Wednesday, November 26, 2008

Soupe de poisson

This, like most French foods, is a quintessential peasant food that, through whatever process it is that idolizes french shit, is thought of as something vaguely patrician. Fish soup is exactly what it sounds like; what poor fishermen and sailors eat when they arrive in port. This particular version is considered Provencale, originating in Marseille and the surrounding area. I guess northern sailors eat different stuff. Maybe whale.

The basic idea is to take as many different kinds of the cheapest fish you can find, and cook them down whole with some veggies until its a mushy slurry, and then strain it finely so you're left with a super savory, fishy broth. I will demonstrate the traditional method of service as well.

I found some french language recipes, and they all basically go like this:

Lots of different fish - only big ones gutted, small ones whole.

Brown the fish bits, add veggies and sweat until clear, simmer the whole mess without lid adding water as it boils out for 1-2 hours, and strain through a very fine strainer. Before straining, you will need to mash it up or blend it. I think I used my stick blender. Apparently, it is important that you re-boil the soup after the straining. Finally, season to taste and add a measure of saffron. Also, salt, pepper, and paprika. Ideally, it should be fishy, a bit salty, and only a bit spicy. Herbs are up to you, but I think dill is often used.

Here is my soup cooking.

The asian market where I now do 94% of my shopping has a great variety of seafood, and for this I used salmon heads ($1 a lb) and a big tray of smelt (tiny little bait fish). Since this isn't nearly the breadth of fish that you would ideally use (generally something like 6-10 different kinds of fish are used) I used some fish stock I made awhile back from tilapia carcasses (and I suck at fileting fish so there was lots of goodness in the stock)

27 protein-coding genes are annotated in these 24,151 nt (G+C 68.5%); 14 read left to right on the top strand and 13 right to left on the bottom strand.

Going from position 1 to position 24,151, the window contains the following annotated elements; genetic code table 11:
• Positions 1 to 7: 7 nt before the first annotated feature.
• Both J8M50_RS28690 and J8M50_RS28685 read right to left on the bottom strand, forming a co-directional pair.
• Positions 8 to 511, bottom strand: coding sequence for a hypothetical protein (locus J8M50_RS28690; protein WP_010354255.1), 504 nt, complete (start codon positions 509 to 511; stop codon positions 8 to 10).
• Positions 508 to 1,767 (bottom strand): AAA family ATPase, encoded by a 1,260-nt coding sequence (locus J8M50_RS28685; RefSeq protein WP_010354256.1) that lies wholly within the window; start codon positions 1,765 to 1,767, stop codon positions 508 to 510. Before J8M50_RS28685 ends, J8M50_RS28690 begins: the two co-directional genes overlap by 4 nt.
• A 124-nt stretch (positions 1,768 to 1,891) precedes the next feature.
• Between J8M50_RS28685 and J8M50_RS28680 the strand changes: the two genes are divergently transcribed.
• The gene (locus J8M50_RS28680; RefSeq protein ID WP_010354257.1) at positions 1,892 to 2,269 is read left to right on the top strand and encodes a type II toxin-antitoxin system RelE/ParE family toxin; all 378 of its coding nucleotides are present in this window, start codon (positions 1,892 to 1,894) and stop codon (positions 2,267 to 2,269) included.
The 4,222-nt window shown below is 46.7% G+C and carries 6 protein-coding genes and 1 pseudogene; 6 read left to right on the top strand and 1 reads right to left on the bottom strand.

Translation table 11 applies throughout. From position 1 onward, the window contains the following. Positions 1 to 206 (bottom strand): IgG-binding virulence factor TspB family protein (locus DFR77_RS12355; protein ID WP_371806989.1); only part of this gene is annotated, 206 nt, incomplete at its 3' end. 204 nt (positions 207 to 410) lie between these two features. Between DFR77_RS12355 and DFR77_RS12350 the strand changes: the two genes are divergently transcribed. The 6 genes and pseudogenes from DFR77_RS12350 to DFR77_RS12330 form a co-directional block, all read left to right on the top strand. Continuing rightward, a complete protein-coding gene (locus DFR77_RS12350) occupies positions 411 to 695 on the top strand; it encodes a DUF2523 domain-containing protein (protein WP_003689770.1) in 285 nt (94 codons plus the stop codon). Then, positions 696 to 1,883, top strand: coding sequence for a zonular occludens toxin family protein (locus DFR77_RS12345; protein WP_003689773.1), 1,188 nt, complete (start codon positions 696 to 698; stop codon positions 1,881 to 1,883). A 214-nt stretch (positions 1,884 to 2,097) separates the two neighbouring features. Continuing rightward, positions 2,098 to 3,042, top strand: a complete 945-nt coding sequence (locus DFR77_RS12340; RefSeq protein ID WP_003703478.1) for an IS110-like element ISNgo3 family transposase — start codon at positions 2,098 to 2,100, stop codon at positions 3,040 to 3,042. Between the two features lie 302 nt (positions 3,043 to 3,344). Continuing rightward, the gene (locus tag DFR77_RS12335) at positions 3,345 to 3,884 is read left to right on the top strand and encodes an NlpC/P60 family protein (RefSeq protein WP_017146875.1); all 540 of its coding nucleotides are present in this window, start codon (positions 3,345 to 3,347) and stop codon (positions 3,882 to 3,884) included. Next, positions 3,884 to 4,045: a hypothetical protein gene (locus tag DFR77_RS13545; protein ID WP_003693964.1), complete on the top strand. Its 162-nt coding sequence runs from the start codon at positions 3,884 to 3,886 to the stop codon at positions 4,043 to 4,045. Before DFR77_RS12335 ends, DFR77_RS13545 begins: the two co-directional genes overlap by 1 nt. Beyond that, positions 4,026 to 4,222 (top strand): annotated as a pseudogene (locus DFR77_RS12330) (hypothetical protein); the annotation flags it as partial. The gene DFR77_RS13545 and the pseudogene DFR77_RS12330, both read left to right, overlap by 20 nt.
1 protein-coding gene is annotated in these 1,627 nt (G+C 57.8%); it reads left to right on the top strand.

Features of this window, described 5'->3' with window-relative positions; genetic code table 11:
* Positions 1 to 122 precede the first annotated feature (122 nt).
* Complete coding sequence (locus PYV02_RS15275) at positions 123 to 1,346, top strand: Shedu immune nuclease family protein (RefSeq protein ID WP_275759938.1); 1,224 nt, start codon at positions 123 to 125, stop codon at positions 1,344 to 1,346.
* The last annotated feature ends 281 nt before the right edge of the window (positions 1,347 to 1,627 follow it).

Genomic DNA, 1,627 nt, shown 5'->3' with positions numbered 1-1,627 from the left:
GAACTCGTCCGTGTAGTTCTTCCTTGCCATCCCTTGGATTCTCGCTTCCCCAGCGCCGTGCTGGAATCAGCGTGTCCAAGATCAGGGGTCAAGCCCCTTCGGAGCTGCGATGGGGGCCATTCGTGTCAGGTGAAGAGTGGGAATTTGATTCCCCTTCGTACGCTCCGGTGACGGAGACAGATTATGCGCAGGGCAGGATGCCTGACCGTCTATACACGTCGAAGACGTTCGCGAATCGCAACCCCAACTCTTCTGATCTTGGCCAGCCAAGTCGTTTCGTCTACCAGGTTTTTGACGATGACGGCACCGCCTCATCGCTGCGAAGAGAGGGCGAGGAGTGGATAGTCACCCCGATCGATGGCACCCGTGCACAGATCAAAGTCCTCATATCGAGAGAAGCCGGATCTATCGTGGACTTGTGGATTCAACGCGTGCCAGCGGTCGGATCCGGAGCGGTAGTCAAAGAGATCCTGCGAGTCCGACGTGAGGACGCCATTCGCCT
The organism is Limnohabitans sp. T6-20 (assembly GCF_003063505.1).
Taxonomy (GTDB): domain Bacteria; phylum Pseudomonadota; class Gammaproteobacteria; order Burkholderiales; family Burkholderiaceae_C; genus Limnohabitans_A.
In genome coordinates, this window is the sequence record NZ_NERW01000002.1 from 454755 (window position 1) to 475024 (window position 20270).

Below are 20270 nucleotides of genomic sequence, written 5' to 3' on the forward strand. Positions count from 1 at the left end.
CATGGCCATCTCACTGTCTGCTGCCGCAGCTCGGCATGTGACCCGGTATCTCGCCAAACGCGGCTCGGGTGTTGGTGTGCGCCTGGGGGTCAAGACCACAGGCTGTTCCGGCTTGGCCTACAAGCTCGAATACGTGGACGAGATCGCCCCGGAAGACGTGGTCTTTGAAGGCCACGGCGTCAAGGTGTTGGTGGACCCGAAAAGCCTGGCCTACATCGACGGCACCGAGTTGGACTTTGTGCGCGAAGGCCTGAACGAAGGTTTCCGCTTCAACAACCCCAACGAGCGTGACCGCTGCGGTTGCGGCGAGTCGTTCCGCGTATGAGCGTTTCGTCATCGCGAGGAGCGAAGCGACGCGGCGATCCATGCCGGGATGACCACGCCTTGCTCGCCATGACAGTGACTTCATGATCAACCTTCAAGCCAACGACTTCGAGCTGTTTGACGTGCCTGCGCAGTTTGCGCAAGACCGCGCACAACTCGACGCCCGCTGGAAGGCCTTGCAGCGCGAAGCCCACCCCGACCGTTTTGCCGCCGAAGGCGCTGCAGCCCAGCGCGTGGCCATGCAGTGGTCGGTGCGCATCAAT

For service, aioli is required. It's darn easy to make yourself. Just whisk up an egg yolk with a little water, and, while whisking, drizzle in plain vegetable oil (it actually tastes kinda funky if you use olive oil, I have found). This will emulsify the oil and water together and make mayonnaise. The amount of oil depends entirely on what consistency you desire; the more you add the thicker it will get. I think they've done experiments and found that a single egg yolk contains all the emusifying power you need to make 20+ gallons of mayonnaise, so dont worry about eggs. It will need a good amount of salt to taste right.

Then, to make it aioli, add a bit of turmeric, and pureed garlic. The easiest way to do this is press a fork down on a plate and rub a whole clove against the tines of the fork, pureeing it. I used about an entire head of garlic for 1 quart of aioli, but this is entirely a matter of taste.

For the soup, make some big croutons by toasting pieces of bread, and spread aioli on them. Set them afloat in a big bowl of soup. Optionally, you can sprinkle with cheese; traditionally, gruyere or something similar (emmenthaler, etc). I only had asiago on hand, but whatever works.

1 comment:

Marjorie Magidow Schalles said...

That sure don't sound like poison, boy! Can't wait to try it. Not sure about putting a face in my soup, but maybe.